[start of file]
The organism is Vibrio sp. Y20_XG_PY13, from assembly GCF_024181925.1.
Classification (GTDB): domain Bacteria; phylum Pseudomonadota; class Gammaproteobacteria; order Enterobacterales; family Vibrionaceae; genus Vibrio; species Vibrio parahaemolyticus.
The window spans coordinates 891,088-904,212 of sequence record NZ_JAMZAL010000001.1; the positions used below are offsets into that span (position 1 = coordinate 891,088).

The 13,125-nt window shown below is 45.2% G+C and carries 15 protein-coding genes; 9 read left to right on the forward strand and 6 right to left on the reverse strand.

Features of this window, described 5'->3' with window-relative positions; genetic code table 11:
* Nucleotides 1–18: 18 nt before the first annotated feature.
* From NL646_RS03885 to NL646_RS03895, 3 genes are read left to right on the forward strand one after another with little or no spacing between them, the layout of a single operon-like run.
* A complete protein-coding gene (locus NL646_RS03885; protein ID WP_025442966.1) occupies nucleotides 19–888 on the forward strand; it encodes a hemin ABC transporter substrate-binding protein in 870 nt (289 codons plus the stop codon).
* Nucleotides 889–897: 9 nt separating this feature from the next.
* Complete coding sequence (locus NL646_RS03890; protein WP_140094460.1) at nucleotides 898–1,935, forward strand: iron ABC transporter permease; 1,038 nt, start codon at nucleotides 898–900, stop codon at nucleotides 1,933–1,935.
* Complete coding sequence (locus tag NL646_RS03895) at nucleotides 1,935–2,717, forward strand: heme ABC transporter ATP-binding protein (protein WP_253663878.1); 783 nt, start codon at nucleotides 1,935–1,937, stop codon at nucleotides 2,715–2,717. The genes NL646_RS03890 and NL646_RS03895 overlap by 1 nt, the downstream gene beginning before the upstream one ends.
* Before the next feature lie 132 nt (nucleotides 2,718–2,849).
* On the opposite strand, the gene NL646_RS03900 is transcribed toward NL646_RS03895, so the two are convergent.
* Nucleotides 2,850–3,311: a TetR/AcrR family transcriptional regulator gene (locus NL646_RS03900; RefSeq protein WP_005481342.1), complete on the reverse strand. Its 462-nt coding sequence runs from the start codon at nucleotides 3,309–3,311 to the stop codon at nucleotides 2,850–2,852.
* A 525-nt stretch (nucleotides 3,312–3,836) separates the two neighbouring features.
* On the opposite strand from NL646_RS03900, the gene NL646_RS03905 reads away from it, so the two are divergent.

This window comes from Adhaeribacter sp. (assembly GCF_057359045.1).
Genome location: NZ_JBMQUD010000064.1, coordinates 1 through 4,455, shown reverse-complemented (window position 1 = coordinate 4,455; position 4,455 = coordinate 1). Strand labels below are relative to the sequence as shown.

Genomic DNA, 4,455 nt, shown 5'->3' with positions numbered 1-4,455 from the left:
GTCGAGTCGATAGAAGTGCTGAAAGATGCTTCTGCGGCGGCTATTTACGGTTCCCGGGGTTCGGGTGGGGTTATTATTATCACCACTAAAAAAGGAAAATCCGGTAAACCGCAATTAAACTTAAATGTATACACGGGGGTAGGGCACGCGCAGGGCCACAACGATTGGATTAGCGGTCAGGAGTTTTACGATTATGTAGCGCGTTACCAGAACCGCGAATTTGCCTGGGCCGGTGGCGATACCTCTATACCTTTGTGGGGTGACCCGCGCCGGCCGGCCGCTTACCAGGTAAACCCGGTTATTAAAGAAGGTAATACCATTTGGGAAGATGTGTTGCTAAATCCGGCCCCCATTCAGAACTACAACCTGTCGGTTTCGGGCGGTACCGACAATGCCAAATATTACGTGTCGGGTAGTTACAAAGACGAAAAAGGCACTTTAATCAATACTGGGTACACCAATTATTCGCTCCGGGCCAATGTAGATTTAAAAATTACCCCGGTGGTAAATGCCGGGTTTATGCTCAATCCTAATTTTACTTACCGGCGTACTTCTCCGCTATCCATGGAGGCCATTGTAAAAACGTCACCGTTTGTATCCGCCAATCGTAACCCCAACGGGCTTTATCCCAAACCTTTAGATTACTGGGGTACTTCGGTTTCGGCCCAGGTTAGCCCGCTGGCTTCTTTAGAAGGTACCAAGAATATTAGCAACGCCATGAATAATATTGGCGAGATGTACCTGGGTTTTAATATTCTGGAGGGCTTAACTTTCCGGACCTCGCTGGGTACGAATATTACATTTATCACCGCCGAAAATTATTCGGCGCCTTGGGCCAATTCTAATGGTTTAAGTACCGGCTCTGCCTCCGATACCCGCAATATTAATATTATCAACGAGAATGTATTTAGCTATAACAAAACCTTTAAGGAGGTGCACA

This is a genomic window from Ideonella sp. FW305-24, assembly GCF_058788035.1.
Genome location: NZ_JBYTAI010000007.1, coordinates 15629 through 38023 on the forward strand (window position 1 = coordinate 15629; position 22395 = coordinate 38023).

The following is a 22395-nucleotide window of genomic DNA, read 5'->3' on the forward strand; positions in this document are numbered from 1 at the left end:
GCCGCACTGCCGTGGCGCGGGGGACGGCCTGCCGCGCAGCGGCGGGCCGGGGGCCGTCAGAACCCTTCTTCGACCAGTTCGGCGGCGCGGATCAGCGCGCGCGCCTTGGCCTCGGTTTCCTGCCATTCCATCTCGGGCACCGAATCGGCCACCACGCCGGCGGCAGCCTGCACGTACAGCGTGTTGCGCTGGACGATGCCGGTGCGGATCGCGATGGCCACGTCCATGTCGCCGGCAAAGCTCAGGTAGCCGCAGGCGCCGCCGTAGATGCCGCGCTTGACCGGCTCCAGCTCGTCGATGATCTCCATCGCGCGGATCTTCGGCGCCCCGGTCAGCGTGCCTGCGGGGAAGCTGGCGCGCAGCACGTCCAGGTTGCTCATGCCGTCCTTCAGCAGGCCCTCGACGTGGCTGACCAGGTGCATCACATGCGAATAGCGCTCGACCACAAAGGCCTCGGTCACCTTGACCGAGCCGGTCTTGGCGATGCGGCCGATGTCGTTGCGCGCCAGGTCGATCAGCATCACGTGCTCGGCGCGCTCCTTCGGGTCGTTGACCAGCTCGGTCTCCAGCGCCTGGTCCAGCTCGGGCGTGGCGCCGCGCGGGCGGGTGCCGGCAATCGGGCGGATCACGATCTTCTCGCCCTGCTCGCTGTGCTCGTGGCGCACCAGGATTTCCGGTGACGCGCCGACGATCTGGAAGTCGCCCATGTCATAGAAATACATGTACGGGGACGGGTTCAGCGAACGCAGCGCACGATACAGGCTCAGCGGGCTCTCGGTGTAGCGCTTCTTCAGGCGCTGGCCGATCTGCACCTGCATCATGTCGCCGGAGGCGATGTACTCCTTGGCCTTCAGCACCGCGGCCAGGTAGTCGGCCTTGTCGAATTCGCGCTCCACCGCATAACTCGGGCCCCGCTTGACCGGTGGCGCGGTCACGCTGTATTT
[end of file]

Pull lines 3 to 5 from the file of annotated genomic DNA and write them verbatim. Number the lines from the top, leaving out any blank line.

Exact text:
The window spans coordinates 891,088-904,212 of sequence record NZ_JAMZAL010000001.1; the positions used below are offsets into that span (position 1 = coordinate 891,088).

The 13,125-nt window shown below is 45.2% G+C and carries 15 protein-coding genes; 9 read left to right on the forward strand and 6 right to left on the reverse strand.

Features of this window, described 5'->3' with window-relative positions; genetic code table 11: